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World Menstrual Hygiene day is celebrated on May 28. To highlight this day, I bring you a video by activist Sinu Joseph opening up on this hush-hush topic.
Many young girls in India are not informed or educated well enough about menstruation before its onset. They are not aware that they would experience this biological process. So, when it does happen they get scared, fearing that they have contracted a serious disease. One can imagine what would go through the tender minds of these young girls.
Surprisingly while researching on this article, I discovered that girls from many parts of our country are not aware about the use of sanitary napkins. This clearly confirms that we are not enlightened enough on the subject. I personally feel that every girl needs to be enlightened, so that she doesn’t become anxious or scared when it actually happens.
It’s also essential to create awareness on menstruation hygiene as it is closely connected to women’s health.
Poor menstruation hygiene affects the reproductive tract of women which could lead to various health problems. We are also aware of the several cultural taboos and myths that are linked with menstruation too. How often do we hear stories that girls with periods were not allowed to enter the kitchen or eat certain kinds of food.
The main objective of this day is to create awareness and break the silence on menstrual hygiene management. This day could also be utilized to discuss the problems that women undergo during this period at home, school and work.
Watch Sinu Joseph talk on the subject in this engaging video.
Image is a screenshot from the video
Diana has worked as an Editor/Writer and Content Manager for various digital platforms and hopes that each word written in this space supports, motivates and inspires her readers in India or across seas. Besides read more...
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Darlings makes some excellent points about domestic violence . For such a movie to not follow through with a resolution that won't be problematic, is disappointing.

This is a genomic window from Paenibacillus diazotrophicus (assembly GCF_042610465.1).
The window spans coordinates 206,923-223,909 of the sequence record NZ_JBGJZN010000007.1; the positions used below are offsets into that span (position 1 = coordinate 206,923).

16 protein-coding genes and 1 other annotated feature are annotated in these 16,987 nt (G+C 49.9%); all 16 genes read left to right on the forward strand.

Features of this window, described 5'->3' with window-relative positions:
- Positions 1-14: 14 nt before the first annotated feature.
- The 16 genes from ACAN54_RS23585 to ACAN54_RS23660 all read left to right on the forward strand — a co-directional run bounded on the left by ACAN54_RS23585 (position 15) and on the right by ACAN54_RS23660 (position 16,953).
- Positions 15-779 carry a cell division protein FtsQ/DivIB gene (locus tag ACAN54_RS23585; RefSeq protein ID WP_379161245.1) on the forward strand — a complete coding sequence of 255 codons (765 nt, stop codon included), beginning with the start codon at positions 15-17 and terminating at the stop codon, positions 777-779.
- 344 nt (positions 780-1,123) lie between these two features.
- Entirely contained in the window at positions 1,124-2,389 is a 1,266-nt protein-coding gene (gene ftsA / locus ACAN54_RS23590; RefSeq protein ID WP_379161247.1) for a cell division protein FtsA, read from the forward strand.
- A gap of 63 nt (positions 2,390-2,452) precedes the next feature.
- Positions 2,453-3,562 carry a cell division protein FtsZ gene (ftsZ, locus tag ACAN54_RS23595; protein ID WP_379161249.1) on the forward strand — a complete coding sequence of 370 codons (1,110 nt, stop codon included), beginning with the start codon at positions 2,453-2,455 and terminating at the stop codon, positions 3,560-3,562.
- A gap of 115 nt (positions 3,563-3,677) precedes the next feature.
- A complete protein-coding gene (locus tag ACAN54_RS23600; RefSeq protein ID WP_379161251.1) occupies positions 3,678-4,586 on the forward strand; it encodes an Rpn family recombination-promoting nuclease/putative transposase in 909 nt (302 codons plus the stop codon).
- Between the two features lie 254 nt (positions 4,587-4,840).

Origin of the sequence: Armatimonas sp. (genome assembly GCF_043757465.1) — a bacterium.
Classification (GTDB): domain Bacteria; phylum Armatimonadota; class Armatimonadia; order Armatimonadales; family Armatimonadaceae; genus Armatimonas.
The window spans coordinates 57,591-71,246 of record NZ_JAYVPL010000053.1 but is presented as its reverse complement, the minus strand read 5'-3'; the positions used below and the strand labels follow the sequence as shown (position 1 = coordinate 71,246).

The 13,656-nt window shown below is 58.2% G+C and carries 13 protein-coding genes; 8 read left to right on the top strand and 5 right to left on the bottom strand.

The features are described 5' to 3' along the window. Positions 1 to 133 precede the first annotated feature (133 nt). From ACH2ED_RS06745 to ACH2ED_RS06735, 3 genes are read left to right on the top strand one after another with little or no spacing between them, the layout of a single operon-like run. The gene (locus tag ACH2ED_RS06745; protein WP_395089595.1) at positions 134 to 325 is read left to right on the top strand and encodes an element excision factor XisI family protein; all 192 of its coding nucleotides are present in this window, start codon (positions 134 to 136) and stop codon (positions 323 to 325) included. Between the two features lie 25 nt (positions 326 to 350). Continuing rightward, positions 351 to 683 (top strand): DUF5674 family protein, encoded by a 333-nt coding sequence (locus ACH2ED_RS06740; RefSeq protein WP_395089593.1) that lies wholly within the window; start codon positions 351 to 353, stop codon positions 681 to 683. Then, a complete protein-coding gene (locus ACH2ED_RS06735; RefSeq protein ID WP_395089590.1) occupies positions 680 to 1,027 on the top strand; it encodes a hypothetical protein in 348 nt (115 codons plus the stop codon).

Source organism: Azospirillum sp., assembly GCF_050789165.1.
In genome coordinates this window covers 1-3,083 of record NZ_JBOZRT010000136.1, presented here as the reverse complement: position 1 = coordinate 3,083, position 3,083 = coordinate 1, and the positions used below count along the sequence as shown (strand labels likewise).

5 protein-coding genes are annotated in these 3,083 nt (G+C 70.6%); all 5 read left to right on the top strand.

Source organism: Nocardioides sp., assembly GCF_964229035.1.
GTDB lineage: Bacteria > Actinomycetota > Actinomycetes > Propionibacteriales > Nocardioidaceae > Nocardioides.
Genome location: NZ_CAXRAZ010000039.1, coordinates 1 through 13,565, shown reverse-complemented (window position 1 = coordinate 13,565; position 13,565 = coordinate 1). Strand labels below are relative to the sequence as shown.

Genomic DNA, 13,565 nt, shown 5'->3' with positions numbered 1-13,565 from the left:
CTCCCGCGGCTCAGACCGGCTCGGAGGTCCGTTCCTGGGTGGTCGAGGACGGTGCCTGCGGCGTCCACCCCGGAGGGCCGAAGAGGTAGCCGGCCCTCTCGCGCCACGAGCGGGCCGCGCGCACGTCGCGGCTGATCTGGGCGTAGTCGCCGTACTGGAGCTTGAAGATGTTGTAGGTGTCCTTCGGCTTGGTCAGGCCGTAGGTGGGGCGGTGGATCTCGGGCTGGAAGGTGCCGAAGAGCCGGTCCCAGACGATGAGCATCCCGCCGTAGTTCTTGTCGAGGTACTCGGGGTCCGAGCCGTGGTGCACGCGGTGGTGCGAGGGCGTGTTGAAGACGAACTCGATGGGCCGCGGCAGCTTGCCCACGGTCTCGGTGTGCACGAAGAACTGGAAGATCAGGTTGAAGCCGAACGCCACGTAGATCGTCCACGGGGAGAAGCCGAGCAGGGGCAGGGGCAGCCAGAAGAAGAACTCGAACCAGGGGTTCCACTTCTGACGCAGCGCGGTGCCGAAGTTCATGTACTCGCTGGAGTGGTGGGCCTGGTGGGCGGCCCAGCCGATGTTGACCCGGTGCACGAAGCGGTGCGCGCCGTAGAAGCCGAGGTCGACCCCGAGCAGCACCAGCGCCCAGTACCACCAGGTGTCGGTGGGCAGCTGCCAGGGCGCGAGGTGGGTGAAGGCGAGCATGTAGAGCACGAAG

I watched Darlings last weekend, staying on top of its release on Netflix. It was a long-awaited respite from the recent flicks. I wanted badly to jump into its praise and will praise it, for something has to be said for the powerhouse performances it is packed with. But I will not be able to in a way that I really had wanted to.
I wanted to say that this is a must-watch on domestic violence that I stand behind and a needed and nuanced social portrayal. But unfortunately, I can’t. For I found Darlings to be deeply problematic when it comes to the portrayal of domestic violence and how that should be dealt with.
Before we rush to the ‘you must be having a problem because a man was hit’ or ‘much worse happens to women’ conclusions, that is not what my issue is. I have seen the praises and criticisms, and the criticisms of criticisms. I know, from having had close associations with non-profits and activists who fight domestic violence not just in India but globally, that much worse happens to women. I have written a book with case studies and statistics on that. Neither do I have any moral qualms around violence getting tackled with violence (that will be another post some day).
Gender stereotypes, though a by-product of the patriarchal society that we have always lived in, are now so intricately woven into our conditioning that despite our progressive thinking, we are unable to break free from them.
Repeatedly crossing, while on my morning walk ̶ a sticky, vine-coloured patch on the walkway, painted by jamuns that have fallen from the jamun tree, crushed by the impact of their fall, and perhaps, inadvertently trampled upon by walkers, awakens memories of the mulberry tree that stood in my parents’ house when I was growing up. Right at the entrance of the house, the tree caused a similar red and violet chaos on the floor, which greeted us each time we entered the gate.
Today, as I walked by this red-violet patch, I was reminded of an incident that my mother had narrated to me several times. It had taken place shortly after her marriage and her arrival in this house from her hometown.